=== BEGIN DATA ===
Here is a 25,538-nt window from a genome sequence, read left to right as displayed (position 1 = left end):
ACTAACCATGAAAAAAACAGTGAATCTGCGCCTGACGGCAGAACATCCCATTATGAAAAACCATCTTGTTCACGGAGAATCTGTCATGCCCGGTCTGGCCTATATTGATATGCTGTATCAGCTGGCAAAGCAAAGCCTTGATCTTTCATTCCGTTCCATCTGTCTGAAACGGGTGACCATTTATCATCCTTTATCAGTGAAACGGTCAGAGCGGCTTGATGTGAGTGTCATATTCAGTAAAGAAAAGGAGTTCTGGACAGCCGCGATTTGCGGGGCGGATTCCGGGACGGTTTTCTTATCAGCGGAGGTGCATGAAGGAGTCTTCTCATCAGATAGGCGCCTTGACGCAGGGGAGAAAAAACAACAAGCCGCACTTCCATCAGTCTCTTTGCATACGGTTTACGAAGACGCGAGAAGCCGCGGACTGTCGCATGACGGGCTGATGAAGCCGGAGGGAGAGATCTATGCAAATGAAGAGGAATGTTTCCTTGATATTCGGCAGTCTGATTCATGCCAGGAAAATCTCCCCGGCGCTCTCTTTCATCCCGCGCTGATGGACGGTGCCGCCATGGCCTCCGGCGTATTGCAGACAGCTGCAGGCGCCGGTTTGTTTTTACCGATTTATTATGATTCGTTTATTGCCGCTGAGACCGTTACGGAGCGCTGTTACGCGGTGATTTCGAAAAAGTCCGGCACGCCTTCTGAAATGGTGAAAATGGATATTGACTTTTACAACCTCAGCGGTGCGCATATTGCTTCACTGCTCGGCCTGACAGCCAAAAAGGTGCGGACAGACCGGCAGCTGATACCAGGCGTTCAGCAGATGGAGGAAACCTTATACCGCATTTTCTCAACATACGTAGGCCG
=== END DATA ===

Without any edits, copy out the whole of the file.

Here is a 25,538-nt window from a genome sequence, read left to right as displayed (position 1 = left end):
ACTAACCATGAAAAAAACAGTGAATCTGCGCCTGACGGCAGAACATCCCATTATGAAAAACCATCTTGTTCACGGAGAATCTGTCATGCCCGGTCTGGCCTATATTGATATGCTGTATCAGCTGGCAAAGCAAAGCCTTGATCTTTCATTCCGTTCCATCTGTCTGAAACGGGTGACCATTTATCATCCTTTATCAGTGAAACGGTCAGAGCGGCTTGATGTGAGTGTCATATTCAGTAAAGAAAAGGAGTTCTGGACAGCCGCGATTTGCGGGGCGGATTCCGGGACGGTTTTCTTATCAGCGGAGGTGCATGAAGGAGTCTTCTCATCAGATAGGCGCCTTGACGCAGGGGAGAAAAAACAACAAGCCGCACTTCCATCAGTCTCTTTGCATACGGTTTACGAAGACGCGAGAAGCCGCGGACTGTCGCATGACGGGCTGATGAAGCCGGAGGGAGAGATCTATGCAAATGAAGAGGAATGTTTCCTTGATATTCGGCAGTCTGATTCATGCCAGGAAAATCTCCCCGGCGCTCTCTTTCATCCCGCGCTGATGGACGGTGCCGCCATGGCCTCCGGCGTATTGCAGACAGCTGCAGGCGCCGGTTTGTTTTTACCGATTTATTATGATTCGTTTATTGCCGCTGAGACCGTTACGGAGCGCTGTTACGCGGTGATTTCGAAAAAGTCCGGCACGCCTTCTGAAATGGTGAAAATGGATATTGACTTTTACAACCTCAGCGGTGCGCATATTGCTTCACTGCTCGGCCTGACAGCCAAAAAGGTGCGGACAGACCGGCAGCTGATACCAGGCGTTCAGCAGATGGAGGAAACCTTATACCGCATTTTCTCAACATACGTAGGCCG